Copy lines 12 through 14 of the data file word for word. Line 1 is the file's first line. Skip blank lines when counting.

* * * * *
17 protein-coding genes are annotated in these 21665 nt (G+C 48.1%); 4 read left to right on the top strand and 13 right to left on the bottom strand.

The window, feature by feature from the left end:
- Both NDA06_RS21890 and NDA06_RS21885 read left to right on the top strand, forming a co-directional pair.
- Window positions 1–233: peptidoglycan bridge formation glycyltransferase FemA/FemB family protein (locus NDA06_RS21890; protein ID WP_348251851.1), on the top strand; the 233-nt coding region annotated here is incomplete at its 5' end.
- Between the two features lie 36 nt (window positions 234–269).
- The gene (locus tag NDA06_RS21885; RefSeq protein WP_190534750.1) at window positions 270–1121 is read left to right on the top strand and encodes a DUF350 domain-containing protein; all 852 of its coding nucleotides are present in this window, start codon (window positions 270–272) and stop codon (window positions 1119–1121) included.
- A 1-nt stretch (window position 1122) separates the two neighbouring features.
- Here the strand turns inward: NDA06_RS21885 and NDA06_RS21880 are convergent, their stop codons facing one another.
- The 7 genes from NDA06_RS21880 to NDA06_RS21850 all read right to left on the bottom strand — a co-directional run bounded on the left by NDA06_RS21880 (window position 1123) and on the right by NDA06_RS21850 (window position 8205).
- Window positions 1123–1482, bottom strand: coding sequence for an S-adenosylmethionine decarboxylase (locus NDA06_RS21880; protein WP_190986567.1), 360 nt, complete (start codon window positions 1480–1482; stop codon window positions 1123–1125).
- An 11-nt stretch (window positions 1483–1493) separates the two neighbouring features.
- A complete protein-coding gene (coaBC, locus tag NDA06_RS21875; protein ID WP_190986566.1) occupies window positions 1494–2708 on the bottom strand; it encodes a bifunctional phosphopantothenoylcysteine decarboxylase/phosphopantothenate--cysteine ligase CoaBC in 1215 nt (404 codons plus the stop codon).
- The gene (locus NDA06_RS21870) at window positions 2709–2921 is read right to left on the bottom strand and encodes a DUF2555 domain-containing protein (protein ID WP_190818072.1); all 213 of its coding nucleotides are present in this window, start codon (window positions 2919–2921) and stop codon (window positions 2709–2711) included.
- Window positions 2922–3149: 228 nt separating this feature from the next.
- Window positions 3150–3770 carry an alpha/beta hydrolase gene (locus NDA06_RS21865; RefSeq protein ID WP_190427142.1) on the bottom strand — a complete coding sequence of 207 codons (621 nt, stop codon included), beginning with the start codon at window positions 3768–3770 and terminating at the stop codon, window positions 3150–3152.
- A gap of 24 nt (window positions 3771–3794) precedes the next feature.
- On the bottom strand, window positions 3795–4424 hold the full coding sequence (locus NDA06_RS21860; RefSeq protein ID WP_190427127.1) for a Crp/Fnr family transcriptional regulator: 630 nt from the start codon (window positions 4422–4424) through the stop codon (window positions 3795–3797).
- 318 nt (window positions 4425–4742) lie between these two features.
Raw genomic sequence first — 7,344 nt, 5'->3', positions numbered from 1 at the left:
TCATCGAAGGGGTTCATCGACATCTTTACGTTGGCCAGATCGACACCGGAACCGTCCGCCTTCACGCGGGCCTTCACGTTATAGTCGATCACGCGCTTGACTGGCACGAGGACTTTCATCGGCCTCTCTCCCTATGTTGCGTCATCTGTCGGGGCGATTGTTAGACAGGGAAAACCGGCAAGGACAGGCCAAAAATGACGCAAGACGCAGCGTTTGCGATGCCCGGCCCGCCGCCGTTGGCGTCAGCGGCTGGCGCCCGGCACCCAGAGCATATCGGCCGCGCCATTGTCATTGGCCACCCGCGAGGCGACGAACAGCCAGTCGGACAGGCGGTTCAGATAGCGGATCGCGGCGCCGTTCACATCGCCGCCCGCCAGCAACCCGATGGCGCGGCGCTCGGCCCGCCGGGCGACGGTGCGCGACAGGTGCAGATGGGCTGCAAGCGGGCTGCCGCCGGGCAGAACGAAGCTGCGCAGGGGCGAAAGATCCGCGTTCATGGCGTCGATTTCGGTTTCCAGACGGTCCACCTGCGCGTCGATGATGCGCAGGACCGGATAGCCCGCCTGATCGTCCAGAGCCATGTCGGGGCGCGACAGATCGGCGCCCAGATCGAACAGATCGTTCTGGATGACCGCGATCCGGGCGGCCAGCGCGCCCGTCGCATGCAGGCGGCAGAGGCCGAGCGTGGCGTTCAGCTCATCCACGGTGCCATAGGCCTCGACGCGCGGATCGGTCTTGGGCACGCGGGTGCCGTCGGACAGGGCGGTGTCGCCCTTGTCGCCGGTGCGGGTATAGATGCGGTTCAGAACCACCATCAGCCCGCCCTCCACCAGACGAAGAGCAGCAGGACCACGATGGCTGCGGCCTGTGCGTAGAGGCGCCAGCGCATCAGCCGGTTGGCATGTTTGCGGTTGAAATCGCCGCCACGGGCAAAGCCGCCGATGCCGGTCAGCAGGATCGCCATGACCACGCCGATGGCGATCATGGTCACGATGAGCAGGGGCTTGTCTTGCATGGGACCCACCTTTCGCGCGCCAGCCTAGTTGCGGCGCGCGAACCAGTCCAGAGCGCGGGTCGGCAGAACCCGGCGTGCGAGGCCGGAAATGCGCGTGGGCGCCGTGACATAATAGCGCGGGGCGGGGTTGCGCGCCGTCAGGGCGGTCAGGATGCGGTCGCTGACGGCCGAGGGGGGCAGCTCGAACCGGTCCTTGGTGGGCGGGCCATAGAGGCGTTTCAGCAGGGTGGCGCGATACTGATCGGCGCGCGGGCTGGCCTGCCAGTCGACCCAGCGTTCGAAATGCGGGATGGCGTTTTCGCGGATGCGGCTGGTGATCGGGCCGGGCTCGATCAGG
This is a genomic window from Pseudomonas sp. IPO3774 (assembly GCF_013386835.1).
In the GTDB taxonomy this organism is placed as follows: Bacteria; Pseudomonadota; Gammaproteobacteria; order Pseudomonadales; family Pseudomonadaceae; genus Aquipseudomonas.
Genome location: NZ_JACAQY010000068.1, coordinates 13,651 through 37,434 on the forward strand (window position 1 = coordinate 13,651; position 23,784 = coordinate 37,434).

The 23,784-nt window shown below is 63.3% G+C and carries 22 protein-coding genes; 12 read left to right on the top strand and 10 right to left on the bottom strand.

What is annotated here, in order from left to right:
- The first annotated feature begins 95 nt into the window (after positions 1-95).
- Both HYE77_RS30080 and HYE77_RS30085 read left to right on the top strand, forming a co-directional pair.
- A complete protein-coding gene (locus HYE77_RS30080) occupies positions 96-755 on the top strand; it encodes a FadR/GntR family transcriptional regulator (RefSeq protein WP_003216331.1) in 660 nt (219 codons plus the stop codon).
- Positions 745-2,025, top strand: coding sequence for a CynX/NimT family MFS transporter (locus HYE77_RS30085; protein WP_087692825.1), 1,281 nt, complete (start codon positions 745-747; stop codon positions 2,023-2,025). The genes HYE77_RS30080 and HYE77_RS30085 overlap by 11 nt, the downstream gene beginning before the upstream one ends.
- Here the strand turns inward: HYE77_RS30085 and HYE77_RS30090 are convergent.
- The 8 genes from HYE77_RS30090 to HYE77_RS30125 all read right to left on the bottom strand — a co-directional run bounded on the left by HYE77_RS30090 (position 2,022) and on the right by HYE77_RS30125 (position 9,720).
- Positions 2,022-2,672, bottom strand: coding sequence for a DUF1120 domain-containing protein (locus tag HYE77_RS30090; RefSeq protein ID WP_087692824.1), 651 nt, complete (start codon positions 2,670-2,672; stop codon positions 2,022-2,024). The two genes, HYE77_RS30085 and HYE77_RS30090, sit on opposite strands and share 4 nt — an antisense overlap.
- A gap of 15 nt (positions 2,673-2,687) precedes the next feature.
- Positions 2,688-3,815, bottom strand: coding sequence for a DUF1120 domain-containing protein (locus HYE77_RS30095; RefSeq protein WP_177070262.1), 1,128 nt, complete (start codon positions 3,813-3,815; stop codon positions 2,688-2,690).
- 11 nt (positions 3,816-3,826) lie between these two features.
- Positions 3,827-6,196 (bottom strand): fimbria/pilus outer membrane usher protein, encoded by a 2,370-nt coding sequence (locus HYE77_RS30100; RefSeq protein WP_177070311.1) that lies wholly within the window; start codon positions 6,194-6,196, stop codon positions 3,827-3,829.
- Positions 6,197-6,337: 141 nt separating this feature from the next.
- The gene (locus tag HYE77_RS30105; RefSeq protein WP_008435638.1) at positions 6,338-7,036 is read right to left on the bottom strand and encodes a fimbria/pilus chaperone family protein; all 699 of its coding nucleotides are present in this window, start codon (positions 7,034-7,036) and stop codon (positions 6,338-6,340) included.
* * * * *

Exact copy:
- A complete protein-coding gene (coaBC, locus tag NDA06_RS21875; protein ID WP_190986566.1) occupies window positions 1494–2708 on the bottom strand; it encodes a bifunctional phosphopantothenoylcysteine decarboxylase/phosphopantothenate--cysteine ligase CoaBC in 1215 nt (404 codons plus the stop codon).
- The gene (locus NDA06_RS21870) at window positions 2709–2921 is read right to left on the bottom strand and encodes a DUF2555 domain-containing protein (protein ID WP_190818072.1); all 213 of its coding nucleotides are present in this window, start codon (window positions 2919–2921) and stop codon (window positions 2709–2711) included.
- Window positions 2922–3149: 228 nt separating this feature from the next.